A Rational Approach to Fighting Terrorism

 A version of this post first appeared on our Facebook page the day after the Westminster attack.

Victims of Terrorist Attacks in Western EuropeWhen it comes to terrorism, the UK is currently the safest that it’s been for decades.

People have been sharing a video of EDL organiser Tommy Robinson demanding that ‘people realise we’re at war’. If the UK and the west are at war with Islamic terrorism, we’re also at war with white nationalist terrorism. Last year Thomas Mair killed Jo Cox because she works with immigrants. The Canadian Alexandre Bissonette killed six Muslims at a mosque. Two years ago Dylann Roof killed nine people at a black church, in what he admitted was an attempt to ignite a race war. In 2011 Anders Breivik killed 77 Norwegians – in his manifesto he attacked Islam, feminism, and Cultural Marxism (which is literally Nazi propaganda – they called it Cultural Bolshevikism).

 

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Obama’s Drone Legacy

Obama’s reputation has improved since the reality of President Trump began to sink in, but we mustn’t sentimentalise him.

One of the key aspects of the Obama administration has been the growth of the use of predator drones. Although underreported in the western press, drones are a major development in warfare, often not properly regulated By the way the United States gathers information, males of military age are by default classed as Enemies Killed in Action. The Bureau of Investigative Journalism estimate that 800 civilians could have been killed by drones in a range of countries. The use of drones has meant that children in Pakistan have learned to fear clear blue skies, because they are better suited for the use of drones.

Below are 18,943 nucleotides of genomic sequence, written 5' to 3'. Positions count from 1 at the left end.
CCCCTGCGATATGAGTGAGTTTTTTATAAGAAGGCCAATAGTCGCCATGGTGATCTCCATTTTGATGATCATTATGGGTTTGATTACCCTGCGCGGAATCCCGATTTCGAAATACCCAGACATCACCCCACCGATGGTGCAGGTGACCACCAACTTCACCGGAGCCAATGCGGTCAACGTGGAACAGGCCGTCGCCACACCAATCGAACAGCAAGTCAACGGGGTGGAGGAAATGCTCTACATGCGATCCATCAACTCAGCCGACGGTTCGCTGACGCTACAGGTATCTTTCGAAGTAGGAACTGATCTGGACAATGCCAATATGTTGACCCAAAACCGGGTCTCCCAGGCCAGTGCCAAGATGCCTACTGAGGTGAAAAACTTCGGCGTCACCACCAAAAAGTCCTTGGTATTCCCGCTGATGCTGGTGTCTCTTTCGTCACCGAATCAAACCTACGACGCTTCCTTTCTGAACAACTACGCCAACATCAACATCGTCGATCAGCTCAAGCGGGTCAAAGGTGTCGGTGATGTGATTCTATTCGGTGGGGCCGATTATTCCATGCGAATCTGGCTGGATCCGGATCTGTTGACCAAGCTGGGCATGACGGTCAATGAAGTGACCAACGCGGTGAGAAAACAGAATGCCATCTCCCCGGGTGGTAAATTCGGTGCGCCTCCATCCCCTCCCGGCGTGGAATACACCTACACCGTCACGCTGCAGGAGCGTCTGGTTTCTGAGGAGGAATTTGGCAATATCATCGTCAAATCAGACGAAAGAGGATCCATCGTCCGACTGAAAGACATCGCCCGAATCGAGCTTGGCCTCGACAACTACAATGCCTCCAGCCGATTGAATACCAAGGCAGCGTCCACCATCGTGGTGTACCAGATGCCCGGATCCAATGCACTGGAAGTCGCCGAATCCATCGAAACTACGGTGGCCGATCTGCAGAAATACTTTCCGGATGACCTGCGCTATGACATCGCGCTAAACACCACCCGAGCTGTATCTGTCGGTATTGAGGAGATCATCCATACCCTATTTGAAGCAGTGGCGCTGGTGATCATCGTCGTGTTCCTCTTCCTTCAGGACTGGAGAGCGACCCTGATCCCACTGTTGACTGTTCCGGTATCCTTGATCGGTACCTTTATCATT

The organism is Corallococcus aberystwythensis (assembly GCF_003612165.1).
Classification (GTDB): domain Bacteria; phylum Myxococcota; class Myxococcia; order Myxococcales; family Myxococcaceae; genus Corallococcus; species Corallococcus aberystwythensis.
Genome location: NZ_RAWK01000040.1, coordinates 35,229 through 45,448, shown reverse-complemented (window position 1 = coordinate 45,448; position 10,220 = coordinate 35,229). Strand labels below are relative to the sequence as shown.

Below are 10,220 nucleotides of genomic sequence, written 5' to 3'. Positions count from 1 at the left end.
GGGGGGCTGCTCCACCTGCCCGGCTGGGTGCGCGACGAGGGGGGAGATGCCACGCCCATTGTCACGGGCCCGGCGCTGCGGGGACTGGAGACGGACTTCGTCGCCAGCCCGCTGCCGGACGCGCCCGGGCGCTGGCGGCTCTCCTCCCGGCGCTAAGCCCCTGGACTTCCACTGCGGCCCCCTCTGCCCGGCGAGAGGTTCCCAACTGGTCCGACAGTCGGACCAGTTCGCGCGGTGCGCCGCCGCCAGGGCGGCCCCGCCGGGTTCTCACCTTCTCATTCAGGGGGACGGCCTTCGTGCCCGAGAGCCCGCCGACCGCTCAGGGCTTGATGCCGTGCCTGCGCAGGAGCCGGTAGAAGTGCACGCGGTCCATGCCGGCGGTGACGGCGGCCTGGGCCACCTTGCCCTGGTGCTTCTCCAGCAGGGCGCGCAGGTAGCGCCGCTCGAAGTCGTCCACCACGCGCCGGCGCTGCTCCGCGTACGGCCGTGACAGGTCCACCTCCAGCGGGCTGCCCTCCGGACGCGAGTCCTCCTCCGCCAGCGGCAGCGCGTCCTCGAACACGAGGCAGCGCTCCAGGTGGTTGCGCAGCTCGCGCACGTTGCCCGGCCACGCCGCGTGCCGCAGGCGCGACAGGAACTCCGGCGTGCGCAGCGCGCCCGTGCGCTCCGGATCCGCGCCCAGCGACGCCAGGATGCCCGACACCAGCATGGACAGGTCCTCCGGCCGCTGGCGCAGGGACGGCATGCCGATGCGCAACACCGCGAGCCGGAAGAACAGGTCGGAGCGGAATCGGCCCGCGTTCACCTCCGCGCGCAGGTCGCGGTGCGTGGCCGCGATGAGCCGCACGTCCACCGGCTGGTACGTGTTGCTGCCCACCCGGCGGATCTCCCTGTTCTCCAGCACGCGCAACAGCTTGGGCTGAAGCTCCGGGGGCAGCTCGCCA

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Respect and Context

Respect and context.

Those are the two key things to bear in mind on September 11th.

The events of September 11th 2001 were shocking and tragic. Three thousand lives were ended, countless more lost loved ones, and thirty-seven thousand contracted health complications which have defined their lives since. Whatever anyone thinks of the wider context of American foreign policy, those who died were, on an individual level, innocent.

On the fifteenth anniversary of their deaths, it is correct to pay tribute to them.

But it is also an opportunity to draw attention to the wider context.
On September 11th 1973, Chile’s General Pinochet overthrew his nation’s democratically elected government, almost certainly with the support of the CIA. Pinochet’s terrorism did not last just one day, but for decades, killing tens of thousands. It is correct to use the anniversary to pay respect to the victims of 2001, but that is an anniversary few in the US or UK will forget. Many in those countries will not be aware of the actions of 1973, or their consequences. The anniversary of the better known tragedy is an opportunity to provide context.

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